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Brain atlases are widely used in experimental neuroscience as tools for locating and targeting specific brain structures. Delineated structures in a given atlas, however, are often difficult to interpret and to interface with database systems that supply additional information using hierarchically organized vocabularies (ontologies). Here we discuss the(More)
Progress in functional neuroimaging of the brain increasingly relies on the integration of data from complementary imaging modalities in order to improve spatiotemporal resolution and interpretability. However, the usefulness of merely statistical combinations is limited, since neural signal sources differ between modalities and are related non-trivially.(More)
Recent applications of network theory to brain networks as well as the expanding empirical databases of brain architecture spawn an interest in novel techniques for analyzing connectivity patterns in the brain. Treating individual brain structures as nodes in a directed graph model permits the application of graph theoretical concepts to the analysis of(More)
Emerging noninvasive neuroimaging techniques allow for the morphometric analysis of patterns of gray and white matter degeneration in vivo, which may help explain and predict the occurrence of cognitive impairment and Alzheimer's disease. A single center prospective follow-up study (Radboud University Nijmegen Diffusion tensor and Magnetic resonance imaging(More)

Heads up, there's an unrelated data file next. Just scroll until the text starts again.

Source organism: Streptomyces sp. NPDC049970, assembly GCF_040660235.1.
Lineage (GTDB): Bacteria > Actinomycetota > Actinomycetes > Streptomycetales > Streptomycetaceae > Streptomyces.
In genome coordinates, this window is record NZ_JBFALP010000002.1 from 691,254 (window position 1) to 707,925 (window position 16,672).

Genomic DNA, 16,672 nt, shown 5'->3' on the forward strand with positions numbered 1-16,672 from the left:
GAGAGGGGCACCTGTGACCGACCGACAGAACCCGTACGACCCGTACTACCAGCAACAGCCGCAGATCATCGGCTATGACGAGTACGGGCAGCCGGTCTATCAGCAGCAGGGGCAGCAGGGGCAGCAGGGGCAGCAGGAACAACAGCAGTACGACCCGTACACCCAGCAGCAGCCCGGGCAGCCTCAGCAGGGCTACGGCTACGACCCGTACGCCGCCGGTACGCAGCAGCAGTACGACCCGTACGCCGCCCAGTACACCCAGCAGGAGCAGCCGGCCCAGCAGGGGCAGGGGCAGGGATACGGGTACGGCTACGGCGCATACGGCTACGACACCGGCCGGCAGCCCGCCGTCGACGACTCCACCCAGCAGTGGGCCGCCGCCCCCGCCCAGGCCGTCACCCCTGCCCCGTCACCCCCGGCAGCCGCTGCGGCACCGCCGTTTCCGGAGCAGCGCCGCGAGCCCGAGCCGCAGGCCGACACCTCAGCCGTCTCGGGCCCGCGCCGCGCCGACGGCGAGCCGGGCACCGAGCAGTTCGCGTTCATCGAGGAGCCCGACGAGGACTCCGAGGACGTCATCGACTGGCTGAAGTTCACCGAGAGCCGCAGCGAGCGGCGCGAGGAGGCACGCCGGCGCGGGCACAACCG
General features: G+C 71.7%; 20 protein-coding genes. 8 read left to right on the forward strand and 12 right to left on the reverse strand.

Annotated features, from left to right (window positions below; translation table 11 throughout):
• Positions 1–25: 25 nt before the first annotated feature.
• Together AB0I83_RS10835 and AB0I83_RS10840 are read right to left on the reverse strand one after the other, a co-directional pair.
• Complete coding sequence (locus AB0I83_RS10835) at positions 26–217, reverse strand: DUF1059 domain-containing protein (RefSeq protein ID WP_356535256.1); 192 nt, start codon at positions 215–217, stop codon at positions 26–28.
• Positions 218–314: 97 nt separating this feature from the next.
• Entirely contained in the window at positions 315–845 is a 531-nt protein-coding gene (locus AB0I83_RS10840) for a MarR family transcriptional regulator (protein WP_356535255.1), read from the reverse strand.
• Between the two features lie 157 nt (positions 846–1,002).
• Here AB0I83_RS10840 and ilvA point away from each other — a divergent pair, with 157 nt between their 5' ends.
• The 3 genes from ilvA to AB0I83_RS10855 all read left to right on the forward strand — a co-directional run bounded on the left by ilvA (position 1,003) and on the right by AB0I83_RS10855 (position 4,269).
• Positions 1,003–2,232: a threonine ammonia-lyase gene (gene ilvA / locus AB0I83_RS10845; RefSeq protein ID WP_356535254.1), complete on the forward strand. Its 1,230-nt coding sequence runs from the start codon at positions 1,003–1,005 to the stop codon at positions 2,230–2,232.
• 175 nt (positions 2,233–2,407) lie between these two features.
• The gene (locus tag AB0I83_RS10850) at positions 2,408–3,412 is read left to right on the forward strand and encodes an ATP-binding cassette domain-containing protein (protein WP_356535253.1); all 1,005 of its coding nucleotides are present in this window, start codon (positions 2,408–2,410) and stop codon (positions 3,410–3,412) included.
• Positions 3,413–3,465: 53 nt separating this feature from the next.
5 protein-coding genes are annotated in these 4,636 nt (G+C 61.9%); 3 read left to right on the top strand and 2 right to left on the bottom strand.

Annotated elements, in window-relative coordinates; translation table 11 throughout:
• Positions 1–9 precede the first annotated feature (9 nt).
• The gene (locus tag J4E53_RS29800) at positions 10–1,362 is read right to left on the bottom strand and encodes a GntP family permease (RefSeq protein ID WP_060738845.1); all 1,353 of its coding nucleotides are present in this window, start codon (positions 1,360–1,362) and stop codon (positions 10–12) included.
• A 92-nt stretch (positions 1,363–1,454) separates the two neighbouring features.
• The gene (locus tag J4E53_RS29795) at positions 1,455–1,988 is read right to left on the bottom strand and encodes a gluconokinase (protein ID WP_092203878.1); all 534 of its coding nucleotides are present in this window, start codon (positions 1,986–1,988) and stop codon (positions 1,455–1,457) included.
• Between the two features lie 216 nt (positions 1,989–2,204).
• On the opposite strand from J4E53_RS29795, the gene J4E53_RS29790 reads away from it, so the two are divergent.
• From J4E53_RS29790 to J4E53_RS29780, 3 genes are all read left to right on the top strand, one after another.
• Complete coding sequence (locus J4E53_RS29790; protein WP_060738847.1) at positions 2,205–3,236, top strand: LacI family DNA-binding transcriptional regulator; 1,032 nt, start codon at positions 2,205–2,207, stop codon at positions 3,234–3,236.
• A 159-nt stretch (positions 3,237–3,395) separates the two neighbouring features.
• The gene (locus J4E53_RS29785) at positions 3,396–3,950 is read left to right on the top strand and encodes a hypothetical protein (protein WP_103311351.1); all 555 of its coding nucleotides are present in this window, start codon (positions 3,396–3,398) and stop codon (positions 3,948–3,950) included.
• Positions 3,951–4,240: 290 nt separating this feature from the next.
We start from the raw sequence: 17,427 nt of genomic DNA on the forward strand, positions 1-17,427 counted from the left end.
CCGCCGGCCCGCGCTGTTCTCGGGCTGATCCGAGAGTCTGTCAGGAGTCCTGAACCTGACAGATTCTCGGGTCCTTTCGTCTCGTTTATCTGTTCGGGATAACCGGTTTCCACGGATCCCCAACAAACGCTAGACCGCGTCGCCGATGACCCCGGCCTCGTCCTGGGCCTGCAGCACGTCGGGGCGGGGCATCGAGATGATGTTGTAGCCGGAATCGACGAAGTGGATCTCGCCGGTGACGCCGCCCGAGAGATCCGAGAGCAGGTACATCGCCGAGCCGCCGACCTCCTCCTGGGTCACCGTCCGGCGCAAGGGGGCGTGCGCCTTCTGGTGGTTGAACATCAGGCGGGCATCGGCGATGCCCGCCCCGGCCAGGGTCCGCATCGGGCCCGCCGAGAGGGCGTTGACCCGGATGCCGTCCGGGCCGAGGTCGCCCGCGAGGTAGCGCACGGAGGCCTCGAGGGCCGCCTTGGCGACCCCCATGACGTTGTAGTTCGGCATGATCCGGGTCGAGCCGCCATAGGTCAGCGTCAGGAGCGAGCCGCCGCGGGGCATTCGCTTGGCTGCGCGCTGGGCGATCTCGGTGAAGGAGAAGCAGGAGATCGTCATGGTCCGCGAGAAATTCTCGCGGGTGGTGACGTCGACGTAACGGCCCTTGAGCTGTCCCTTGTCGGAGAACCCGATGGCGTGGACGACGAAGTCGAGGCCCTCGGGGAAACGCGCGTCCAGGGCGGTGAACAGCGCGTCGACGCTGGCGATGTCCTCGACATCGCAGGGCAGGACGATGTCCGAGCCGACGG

Although information flow in the neocortex has an apparent hierarchical organization, there is much ambiguity with respect to the definition of such a hierarchy, particularly in higher cortical regions. This ambiguity has been addressed by utilizing observable anatomical criteria, based upon tract tracing experiments, to constrain the definition of(More)
Brain activity can be measured with several non-invasive neuroimaging modalities, but each modality has inherent limitations with respect to resolution, contrast and interpretability. It is hoped that multimodal integration will address these limitations by using the complementary features of already available data. However, purely statistical integration(More)
Although gait disturbances are present in a substantial portion of patients with cerebral small vessel disease (SVD), their pathogenesis has not been clarified as they are not entirely explained by the white matter lesions (WMLs) and lacunar infarcts. The role of cortical thickness in these patients remains largely unknown. We aimed to assess the regions of(More)
In a recent paper (Reid et al., 2009) we introduced a method to calculate optimal hierarchies in the visual network that utilizes continuous, rather than discrete, hierarchical levels, and permits a range of acceptable values rather than attempting to fit fixed hierarchical distances. There, to obtain a hierarchy, the sum of deviations from the constraints(More)
Norepinephrine has been hypothesized to provide a learning and memory signal. Norepinephrine long-term potentiation of perforant path input to the dentate gyrus of the hippocampus provides a model for norepinephrine initiated memory processes. However, in vitro, the pairing of perforant path stimulation and norepinephrine is not required for the occurrence(More)
BACKGROUND AND PURPOSE White matter hyperintensities (WMH) are associated with clinically heterogeneous symptoms that cannot be explained by these lesions alone. It is hypothesized that these lesions are associated with distant cortical atrophy and cortical thickness network measures, which can result in an additional cognitive impairment. Here, we(More)